Tuesday, November 18, 2014

Bike Thief by Rita Feutl

Bike Thief If there is anything to learn from Bike Thief it is that you must be careful of the friends you keep and that one bad decision can lead to a snowball effect and serious trouble. Nick and his sister Katie  live in foster care and because of past transgressions they are determined to be n their best behavior for fear that they will be split up, something they don't want to see happen at all. When Katie breaks a tv set in the house, afraid of what will happen when his foster parents find out Nick talks to his friend who tells him that he knows how to make easy money. Before long Nick finds himself deeper and deeper in debt and is forced to pull more jobs together with a group of "runts" (younger kids) who don't quite understand what they are getting into.

Quite by coincidence the one girl he meets that he likes and that likes him is the very person whose bike he stole and he must then find a way to return her bike since it is her only means of getting around (this is no Romeo and Juliet story). The guys running the bike chop shop are mean and don't think twice about roughing up. Nick wonders if bikes are all they are into and his suspicions turn out to be valid when the head honchos reveal that they were just training the kids with small jobs before they could be trusted with big jobs.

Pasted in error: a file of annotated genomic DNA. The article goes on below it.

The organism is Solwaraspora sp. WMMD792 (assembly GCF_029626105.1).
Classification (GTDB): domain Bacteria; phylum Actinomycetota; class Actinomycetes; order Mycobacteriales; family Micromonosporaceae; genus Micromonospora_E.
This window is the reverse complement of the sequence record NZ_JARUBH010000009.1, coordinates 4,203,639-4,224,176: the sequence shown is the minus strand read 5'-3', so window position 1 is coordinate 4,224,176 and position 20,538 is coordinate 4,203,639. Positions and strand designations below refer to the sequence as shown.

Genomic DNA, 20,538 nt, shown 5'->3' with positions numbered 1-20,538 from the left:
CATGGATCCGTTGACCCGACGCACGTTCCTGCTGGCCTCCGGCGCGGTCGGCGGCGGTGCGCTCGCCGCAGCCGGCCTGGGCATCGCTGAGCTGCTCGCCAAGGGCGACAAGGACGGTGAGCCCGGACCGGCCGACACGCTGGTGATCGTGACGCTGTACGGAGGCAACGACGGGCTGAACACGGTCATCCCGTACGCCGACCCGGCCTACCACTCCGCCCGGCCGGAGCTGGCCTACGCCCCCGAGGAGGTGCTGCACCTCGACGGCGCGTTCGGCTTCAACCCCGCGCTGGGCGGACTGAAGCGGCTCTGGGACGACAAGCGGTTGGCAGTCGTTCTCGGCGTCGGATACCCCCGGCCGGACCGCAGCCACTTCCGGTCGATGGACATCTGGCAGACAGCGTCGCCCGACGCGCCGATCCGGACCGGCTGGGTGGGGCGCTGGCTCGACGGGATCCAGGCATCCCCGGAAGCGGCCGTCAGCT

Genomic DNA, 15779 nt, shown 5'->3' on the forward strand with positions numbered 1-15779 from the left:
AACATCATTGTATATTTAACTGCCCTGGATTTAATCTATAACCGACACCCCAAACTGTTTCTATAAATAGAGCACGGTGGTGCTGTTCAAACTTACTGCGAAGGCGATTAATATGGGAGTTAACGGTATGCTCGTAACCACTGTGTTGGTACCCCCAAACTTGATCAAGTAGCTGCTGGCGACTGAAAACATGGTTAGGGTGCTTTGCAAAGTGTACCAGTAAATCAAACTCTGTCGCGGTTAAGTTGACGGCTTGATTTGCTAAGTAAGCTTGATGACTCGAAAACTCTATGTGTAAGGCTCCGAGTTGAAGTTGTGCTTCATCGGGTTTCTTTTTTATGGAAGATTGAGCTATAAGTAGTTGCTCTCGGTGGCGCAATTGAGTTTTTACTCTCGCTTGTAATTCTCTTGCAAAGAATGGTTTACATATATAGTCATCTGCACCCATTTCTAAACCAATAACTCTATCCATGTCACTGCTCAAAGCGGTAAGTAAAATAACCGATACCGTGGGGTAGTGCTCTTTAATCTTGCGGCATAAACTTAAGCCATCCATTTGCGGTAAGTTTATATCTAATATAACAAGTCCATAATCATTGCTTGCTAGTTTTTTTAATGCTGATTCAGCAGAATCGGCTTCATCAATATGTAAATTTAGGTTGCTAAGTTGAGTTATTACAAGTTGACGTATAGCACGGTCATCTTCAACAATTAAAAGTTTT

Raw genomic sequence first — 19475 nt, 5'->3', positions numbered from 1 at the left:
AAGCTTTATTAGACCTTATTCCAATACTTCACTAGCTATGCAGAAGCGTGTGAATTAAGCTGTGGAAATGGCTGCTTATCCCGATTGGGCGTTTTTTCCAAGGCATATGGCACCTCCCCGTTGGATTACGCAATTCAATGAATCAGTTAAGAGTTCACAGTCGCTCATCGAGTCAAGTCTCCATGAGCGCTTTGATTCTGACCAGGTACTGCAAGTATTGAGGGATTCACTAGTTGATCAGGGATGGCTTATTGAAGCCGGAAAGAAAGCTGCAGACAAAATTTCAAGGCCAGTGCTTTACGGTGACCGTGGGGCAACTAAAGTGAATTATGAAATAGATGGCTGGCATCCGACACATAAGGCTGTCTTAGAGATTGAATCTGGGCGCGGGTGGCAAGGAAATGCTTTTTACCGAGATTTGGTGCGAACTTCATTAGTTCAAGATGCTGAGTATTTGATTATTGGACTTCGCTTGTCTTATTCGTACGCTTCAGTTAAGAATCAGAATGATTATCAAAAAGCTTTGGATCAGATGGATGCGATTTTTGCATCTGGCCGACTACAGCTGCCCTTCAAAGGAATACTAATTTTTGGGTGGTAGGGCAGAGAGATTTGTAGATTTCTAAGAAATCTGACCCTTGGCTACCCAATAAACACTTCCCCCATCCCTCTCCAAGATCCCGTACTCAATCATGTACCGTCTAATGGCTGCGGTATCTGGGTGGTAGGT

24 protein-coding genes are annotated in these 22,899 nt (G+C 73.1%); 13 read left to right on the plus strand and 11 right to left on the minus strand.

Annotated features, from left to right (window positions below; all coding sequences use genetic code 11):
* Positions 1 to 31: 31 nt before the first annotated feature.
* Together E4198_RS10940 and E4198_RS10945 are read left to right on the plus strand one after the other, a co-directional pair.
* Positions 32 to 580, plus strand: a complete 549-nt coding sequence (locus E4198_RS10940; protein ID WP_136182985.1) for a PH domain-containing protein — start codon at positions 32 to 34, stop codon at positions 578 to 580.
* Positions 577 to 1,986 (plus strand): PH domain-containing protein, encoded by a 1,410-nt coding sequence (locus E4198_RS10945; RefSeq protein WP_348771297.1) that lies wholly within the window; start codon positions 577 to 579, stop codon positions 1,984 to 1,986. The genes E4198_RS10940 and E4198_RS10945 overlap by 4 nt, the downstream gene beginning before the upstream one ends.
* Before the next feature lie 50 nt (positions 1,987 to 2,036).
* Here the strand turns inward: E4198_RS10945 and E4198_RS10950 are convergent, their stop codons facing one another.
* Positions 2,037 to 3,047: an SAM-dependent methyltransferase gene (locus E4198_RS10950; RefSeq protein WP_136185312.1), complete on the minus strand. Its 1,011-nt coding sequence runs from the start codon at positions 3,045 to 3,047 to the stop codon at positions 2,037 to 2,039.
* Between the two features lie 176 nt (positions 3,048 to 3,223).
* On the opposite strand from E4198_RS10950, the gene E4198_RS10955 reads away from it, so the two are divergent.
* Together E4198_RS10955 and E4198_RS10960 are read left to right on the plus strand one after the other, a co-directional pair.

I am a bike fanatic myself so I enjoyed reading a book where the  story revolved around bikes of all sizes. It was a little strange how we saw absolutely nothing about Nick's life in school (classes, homework etc.) until the very end of the book and I felt that we could have at least seen some scenes between him and his foster parents throughout the book as I felt that surely they would have suspected that something was up.

Books with a preachy tone are not always useful for teens as most of them can see right through it and I was glad that this book was not one of those. In this book we see that Nick's choices are bad and we get a sense of his unease with certain situations. He can tell right from wrong but he feels that he must make certain decisions in order to get the money he needs. In the end he can reflect and think about his choices and ways in which he could have done things differently. Overall, this was a good fast read and I recommend Bike Thief for ages 11-16.

You can read this and other reviews at my personal site here.


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